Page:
Wednesday, July 11, 2007

We're back!

After months of technical issues, we're back. The problem I learned was that when Google (which sends out the e-mails) and Blogger (which hosts this log on the web) merged, the accounts merged as well and it took forever to make them separated. But all is back to normal! I hope to send out a biweekly update, as done in the past.

The NFL recently backed off its attempt to register a trademark in the phrase "The Big Game." Why? There are several reasons. Although I disagree with the use of the word "insanity" in this article, mainly because the law did work and the correct results were seen, sports and intellectual property continue to intersect more and more.

Why did the NFL try to register "The Big Game" as a trademark? Because it ruthlessly protects its trademark of "Super Bowl" from being used outside licensed properties. (Intent to use U.S. Serial No. 78804122 ).

And this is something we are all familiar with. How many advertisements can we think in our head come from electronics stores asking us to buy a HDTV so that we can watch THE BIG GAME at home with the best set available? Also, don't hesitate to look at a page on Wikipedia, which shows other uses of the phrase "The Big Game."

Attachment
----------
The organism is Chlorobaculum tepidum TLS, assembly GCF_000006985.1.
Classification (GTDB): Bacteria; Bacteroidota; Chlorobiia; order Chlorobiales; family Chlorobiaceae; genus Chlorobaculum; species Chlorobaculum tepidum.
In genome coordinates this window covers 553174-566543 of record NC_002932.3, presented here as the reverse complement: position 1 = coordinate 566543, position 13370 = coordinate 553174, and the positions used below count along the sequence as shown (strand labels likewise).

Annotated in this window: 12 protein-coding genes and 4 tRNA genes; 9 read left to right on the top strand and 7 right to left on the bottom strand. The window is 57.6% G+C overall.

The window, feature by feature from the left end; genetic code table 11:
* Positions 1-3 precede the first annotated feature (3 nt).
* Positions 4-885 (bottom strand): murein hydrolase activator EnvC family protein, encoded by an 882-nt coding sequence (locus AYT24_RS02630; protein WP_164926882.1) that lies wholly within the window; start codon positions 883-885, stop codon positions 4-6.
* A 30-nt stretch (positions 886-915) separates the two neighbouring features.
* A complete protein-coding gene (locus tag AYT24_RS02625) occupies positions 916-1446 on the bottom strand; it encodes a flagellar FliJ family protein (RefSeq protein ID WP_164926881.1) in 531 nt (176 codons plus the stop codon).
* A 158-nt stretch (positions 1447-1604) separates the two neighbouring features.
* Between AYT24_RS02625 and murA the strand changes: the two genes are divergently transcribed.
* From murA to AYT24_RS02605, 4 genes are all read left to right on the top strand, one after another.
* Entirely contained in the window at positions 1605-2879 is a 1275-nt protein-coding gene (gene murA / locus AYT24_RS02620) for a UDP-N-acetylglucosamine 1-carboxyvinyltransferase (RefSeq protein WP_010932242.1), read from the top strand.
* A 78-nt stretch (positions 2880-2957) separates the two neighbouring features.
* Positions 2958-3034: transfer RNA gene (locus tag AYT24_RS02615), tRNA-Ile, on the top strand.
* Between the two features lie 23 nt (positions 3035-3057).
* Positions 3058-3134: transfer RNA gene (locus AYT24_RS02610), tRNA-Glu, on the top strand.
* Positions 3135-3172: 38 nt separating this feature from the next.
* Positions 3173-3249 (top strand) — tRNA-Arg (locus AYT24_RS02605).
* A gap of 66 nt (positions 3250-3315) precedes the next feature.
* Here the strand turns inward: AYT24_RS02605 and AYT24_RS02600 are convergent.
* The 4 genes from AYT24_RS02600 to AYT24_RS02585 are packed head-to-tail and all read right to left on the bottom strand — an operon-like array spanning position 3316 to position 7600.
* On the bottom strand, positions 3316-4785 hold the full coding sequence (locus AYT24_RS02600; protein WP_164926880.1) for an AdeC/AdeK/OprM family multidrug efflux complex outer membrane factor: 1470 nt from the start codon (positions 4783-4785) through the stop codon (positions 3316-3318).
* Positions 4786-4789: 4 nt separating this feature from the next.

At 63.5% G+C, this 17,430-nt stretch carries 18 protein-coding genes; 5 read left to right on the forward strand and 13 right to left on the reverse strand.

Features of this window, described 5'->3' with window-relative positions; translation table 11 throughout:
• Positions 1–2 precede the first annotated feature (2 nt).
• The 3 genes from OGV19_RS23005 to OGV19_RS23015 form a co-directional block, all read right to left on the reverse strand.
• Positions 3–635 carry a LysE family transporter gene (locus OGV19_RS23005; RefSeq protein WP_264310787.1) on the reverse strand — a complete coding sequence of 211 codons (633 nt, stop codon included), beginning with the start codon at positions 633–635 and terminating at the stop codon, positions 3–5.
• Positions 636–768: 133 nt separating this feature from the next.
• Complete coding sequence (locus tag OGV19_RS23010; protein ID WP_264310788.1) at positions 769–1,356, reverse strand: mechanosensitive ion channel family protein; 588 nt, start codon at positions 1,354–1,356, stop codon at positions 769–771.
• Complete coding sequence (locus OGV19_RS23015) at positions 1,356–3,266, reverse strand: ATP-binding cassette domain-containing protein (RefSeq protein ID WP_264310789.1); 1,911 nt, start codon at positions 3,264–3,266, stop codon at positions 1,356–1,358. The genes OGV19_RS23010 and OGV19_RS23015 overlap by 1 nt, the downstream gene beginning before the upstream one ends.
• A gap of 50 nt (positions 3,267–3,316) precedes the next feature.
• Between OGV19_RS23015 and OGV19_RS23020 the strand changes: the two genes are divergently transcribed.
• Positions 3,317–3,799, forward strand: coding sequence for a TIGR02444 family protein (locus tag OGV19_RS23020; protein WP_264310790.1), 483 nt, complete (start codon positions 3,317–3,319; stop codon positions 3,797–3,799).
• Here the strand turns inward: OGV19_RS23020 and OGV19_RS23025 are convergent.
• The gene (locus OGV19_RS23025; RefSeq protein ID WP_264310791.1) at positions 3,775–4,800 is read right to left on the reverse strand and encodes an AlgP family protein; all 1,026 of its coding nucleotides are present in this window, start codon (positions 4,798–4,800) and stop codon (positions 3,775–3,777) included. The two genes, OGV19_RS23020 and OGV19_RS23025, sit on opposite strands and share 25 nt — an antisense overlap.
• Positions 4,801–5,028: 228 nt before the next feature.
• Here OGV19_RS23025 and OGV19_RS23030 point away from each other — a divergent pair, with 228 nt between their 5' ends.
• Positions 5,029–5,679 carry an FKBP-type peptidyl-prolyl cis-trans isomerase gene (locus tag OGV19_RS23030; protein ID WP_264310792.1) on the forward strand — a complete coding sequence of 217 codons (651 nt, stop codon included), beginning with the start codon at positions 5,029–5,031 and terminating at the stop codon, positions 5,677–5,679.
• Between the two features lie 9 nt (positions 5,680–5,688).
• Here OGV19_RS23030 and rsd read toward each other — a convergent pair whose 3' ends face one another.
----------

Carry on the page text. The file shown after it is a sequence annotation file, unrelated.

In some copyright news, some people believe that Prince is being unfair because Universal Music Group is responsible for taking down a home video on YouTube posted by a mother of her infant being seen dancing to a Prince song.

Section 512 of the Copyright statute discusses the ability of a copyright owner to ask that infringing material be taken down - especially from a site whose content is user-generated. Fair use - again, the ability to use small clips of copyrighted works - would still apply. Here? It does seem as if the song is being fairly used in the home video (the sound quality is awful as it is a recording of a home system through the air, it is not the entire song, the point of the video is the kid moving around - not the song). Google, do not forget, bought YouTube for $1.65 billion - so there are lots of dollars floating around the ads on a YouTube clip, even one that might contain the fair use of a copyrighted work.

In short, if a client came to me asking what my rights were to a clip that was on YouTube, then I would have to speak to my client for a long time. It's a touchy subject that requires a lot of balance. One musician's copyright violation is another musician's viral marketing campaign.

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